BUCKFIELD — RSU 10 Superintendent Tom Ward, along with local school board representatives Jerry Wiley and Maida Demers-Dobson fielded questions from selectmen and residents, as well as explained the advantages and processes of the merged district during an 80-minute session at the selectman's meeting Tuesday night.
Some residents were concerned that school taxes continue to increase despite the merging of the former SAD 39 (Buckfield), SAD 21 (Dixfield), and SAD 43 districts (Rumford and Mexico) more than three years ago.
And although rumors have circulated that Buckfield may want to try to withdraw from RSU 10, selectman Chairman Robin Buswell said he has no knowledge of such an action, and he would not want the town to withdraw.
Ward said Buckfield has experienced an increase in property valuation during the past few years which is one reason why Buckfield school taxes have increased.
Also, he said the percent of state aid to education has not reached the state mandated 55 percent of Essential Programs and Services.
“The school district has no control over state aid and property valuation,” he said.
Buckfield's amount of school taxes have risen since it joined RSU 10, but those same taxes also rose for each of the previous seven years, except for 2007-08.
Ward said when former Gov. John Baldacci realized that the state could not provide the promised 55 percent of school funding, the mandate for school districts to merge came about.
The idea was for the state to save money in state aid as well as for districts to save money operating their systems, and although an increase has been experienced by most districts, Ward said it isn't as much as it could have because of merging and the shared services and ability to move teachers where they were most needed, or eliminated.
During the past three years, he said about 60 positions have been eliminated, resulting in a savings of at least $2.6 million.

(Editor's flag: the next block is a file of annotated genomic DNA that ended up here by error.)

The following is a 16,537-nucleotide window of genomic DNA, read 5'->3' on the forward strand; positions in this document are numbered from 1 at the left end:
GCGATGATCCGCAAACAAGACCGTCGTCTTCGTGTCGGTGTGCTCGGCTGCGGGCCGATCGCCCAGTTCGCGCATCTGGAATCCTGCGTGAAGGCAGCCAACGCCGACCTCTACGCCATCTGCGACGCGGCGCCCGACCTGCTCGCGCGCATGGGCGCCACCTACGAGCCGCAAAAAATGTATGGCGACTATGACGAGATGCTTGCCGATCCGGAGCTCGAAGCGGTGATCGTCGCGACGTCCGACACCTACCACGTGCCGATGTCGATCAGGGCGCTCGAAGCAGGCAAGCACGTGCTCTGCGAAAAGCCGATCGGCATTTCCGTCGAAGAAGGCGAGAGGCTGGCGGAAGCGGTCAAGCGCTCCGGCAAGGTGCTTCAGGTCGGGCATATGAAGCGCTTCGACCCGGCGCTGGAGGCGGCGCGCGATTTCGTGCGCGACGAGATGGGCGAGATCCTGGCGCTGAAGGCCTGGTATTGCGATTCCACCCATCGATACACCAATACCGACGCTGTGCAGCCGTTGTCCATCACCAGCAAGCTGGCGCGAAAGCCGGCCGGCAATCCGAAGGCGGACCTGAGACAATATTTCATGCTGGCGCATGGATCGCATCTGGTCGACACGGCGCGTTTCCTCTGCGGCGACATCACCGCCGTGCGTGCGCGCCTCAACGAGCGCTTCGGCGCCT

For Buckfield specifically, several offerings now benefit the students or the Nezinscot schools such as $1 million in new technology, $500,000 in maintenance costs, and the new Tandberg Interactive system that allows Buckfield students to take higher level courses offered in other parts of the school district.
And because the three former SADs are now joined, all teachers and areas in the region learn from each other, he said.
Resident Judy Berg asked why RSU 10 has the same budget, at $35.1 million, as nearby RSU 17 in the Oxford Hills when RSU 10 has 600 fewer students.
Ward said RSU 17 has one high school and one set of sports and other co-curricular activities, while RSU 10 has three high schools and three sets of sports teams and co-curricular activities.
He said there are no plans for a merged high school for many years to come. Instead, the RSU 10 board has contracted with a consulting firm to come up with population trends for the next 10 years in the region's 12 towns.
Once that data is presented, RSU 10 plans to reorganize by region.
“Buckfield is our model,” he said.
The former SAD 39 district has one school for pre-K through grade 6, and the second for seventh- through 12th-grade.